cut out, and with a high iharrow heel
SP EC IAL:;
3-THREAD CHIFFON HOSE ... 89C
YOODYflRS

By MAYA GRUHZIT
"Swing? Why it's nothing more!
than music of 20 years ago dressed
up. In five years or less I predict
there won't be any "swing" bands."
And so Ted Fio Rito gives voice to
words which again precipitate that
modern argument: To swing or not to
swing.
With Tommy Dorsey, an ardent
advocate of swing and a very success-
ful one at that, collaborating at J-
Hop with Fio Rito, students of mo-
dern music will have an excellent op-
portunity to decide for themselvesJ
upon the merits of swing versusJ
sweet. Fio Ritosutilizees the flute,
muted brasses and light percussiond
effects to sweeten his music and take
the "jazz" out of the hotter rhythms.
Dorsey on the other hand "jives" far
and wide with his. faied. trombone.!
Even Dorsey's sweet arrangements!
have that pervasive element of swing.
Viola Substitutes For Violins.
One of Fio Rito's important inno-
vations in the instrumental makeup
of his outfit consists of his substi-
tution of a single viola in place of
three violins. He believes that the
one viola improves upon the three
violins by lending deeper and more
resonant tonal qualities and at the
same time"blending better with the
brasses. Fio. Rito also relegates the
saxophone, considered by most or-
chestra leaders as the "hottest of all
musical instruments, to a back posi-
tion in favor of the viola.
Featured along with Fio Rito and
his exceptional keyboard work will,
be "Candy" Candido, "The Little Man
with the Thousand Voices:,," Novoline
Payne, vocalist, Frank Flynn - bari-
tone and drummer, and "Jam Ses-
sions" .by the Seven Swingaroos.
Dorsey Defends win
pressed his views as to swing by stat-
ing, "Swing" has always been with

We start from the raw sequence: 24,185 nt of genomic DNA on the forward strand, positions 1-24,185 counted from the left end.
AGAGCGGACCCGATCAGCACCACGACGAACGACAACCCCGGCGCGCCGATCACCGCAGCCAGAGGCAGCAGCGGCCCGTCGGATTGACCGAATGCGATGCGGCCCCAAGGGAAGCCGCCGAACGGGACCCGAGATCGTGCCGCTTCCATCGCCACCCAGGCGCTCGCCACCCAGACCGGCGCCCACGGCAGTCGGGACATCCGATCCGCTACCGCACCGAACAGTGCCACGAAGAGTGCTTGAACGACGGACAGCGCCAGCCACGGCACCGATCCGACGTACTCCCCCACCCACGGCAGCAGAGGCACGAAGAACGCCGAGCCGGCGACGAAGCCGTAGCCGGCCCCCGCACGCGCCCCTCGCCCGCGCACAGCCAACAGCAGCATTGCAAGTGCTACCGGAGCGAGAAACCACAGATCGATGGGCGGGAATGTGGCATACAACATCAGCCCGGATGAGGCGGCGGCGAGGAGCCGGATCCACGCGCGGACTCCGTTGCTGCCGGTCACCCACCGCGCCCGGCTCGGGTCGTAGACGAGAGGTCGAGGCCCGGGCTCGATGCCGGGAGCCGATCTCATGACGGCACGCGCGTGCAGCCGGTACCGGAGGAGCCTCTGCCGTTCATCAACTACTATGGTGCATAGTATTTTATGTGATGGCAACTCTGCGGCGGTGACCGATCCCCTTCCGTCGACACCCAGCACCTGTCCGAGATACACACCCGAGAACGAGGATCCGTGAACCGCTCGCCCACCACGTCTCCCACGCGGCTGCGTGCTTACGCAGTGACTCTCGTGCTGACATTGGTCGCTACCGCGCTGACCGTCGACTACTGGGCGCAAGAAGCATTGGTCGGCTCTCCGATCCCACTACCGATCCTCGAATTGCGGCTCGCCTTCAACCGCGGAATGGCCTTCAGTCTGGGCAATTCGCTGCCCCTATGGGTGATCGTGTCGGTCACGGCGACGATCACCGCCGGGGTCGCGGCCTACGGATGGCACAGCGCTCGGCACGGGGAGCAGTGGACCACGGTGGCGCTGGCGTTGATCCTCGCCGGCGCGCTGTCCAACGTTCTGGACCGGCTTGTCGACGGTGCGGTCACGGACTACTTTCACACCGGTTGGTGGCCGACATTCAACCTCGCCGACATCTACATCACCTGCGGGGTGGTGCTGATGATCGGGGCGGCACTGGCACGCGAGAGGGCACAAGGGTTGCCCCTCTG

us. Its discovery by the public as
a word is recent, but musicians for
years have used the .term and exer-
cised its meaning." Dorsey has con-
centrated his interest on the trom-
bone;- and in popular music circles
has been named as ace trombonist
of the time. He can make it sound
like a trumpet, cornet, organ, cello
and violin, and this certainly indi-

1

cates his proficiency on the instru-
ment,
Frank Sinatra, who was former>
featured with Harry James is now
the featured vocalist with Dorsey's
orchestra. Along with Sinatra, the
Dorsey Quartette, famous for its vo-
calizations will demonstrate how
"swing" should be swung.
For those who like sweet music,
J-Hop will be the best place to hear
sweet music on the night of Feb. 9
when Fio Rito plays, and for those
who like swing, there is still J-Hop
with Tommy Dorsey. And the argu-
ment will still rage long after Dorsey
and Fio Rito leave Ann Arbor: To
swing or not to swing.
Your Hudson Seal
Or New iMk Coat
May Be Muskrat
Did you know that 800,000 Ameri-
can'women bought new fur coats this
winter? Were you one of the lucky
ones? If you were thus fortunate,
you contributed to the $350,000,000
spent on fur during 1939.
But did you know what you were
getting for your money? Gone are
the days when mink looked like mink
and muskrat resembled only its orig-
inal self. Now only about ten per
cent of the furs sold closely resemble
the original animal.
Most Popular Furs
Most popular of the furs which
aren't meddled with are leopard, fox
and k rn. o make muskrat appeal
to those of us who have pocketbooks'
of copper and tastes of gold, furriers
pbrush the color on the skins and the
lfeathers are applied with stripings.
We are informed that there are
:ninety separate steps in transferring
muskrat skin into the stunning Hud-
son seal coat so popular with the more
sophisticated woman. First a layer
of skin is scraped from the under
side of the pelt, and then the pelt is
put into a beating machine where it
is pounded soft.
Fur's Back Greased
The back of the fur is greased, na-
tural oils are injected into the pelt,
and impurities are removed. And so
is famous Hudson seal created in the
factories of the furriers while most
purchasers blissfully imagine the ex-